Between 15 to 20 nuclear power units in the United States are “at risk” of being shut down over the next five to 10 years because of economic challenges.
The challenges include low power prices, competition from natural gas-fired generation and subsidized renewables, a nuclear industry official said last week.
Marvin Fertel, president and chief executive of the Nuclear Energy Institute, did not name any of the reactors considered to be most at risk in his remarks at a U.S. Department of Energy (DoE) summit on the future of nuclear power. He said small, single-unit nuclear power plants are the most economically challenged.
Two such plants, Dominion’s Kewaunee in Wisconsin and Entergy’s Vermont Yankee, closed for economic reasons since 2013. Entergy’s FitzPatrick in New York and Pilgrim in Massachusetts are on schedule to shut down in 2017 and 2019, respectively, due to such factors, the company has said. The Omaha Public Power District said last week it is recommending to the district’s board of directors its Fort Calhoun plant in Nebraska shut down because other generating options are less costly.
“We have a systemic problem, and it’s a bad systemic problem,” Fertel said, referring to the failure of electricity markets to properly value and compensate the positive attributes of nuclear baseload generation, such as its contribution to grid stability and its assured availability as baseload capacity, in contrast with the “intermittent” nature of solar and wind power.
Fertel said Exelon’s two-unit Quad Cities nuclear plant in Illinois, which the company said is losing money and will shut down in the next few years without further legislative and market support, “or any other large multi-unit nuclear plant,” produces more electricity in one year than all the utility-scale solar capacity currently installed in the country.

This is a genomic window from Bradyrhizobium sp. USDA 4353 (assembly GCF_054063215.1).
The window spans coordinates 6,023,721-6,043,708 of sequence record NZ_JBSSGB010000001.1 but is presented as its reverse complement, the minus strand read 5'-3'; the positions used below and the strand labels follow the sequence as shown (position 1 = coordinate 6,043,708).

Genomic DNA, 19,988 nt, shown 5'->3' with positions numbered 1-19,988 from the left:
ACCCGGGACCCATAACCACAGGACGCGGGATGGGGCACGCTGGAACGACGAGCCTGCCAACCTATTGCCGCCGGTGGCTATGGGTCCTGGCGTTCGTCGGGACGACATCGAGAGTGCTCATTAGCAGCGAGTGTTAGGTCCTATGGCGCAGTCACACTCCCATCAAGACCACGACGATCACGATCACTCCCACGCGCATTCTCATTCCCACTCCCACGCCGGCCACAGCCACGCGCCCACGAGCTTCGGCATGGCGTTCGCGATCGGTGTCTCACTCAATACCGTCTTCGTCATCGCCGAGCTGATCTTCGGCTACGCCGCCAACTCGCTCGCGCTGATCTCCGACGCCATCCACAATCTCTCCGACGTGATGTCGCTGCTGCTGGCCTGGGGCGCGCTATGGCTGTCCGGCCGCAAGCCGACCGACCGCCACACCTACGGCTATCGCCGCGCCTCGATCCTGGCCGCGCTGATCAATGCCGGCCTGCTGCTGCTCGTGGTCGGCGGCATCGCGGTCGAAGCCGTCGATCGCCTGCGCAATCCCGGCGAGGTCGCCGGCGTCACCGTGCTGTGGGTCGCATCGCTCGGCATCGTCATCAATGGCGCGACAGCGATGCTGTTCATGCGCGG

“Nuclear and renewables are not on the same scale, and while we support all of them, we need to recognize the reality,” Fertel said. “I will be straight with the [Obama] administration: We know you like nuclear, but all we hear about is renewables.”
Secretary of Energy Ernest Moniz, who spoke immediately before Fertel at the summit, agreed in his remarks that continued operation of some operating nuclear power plants is at risk. However, Moniz noted, “the importance of incentivizing continued operation is very clear, but the solutions are less clear.”
Moniz said that DoE’s Quadrennial Energy Review currently underway is assessing the future of the existing nuclear fleet in a subcommittee chaired by former deputy secretary of defense John Deutch, and is considering how nuclear plant operators might be compensated for the various benefits of their generation. Those issues will be “at the heart of the analysis work going on right now in developing this QER,” he said.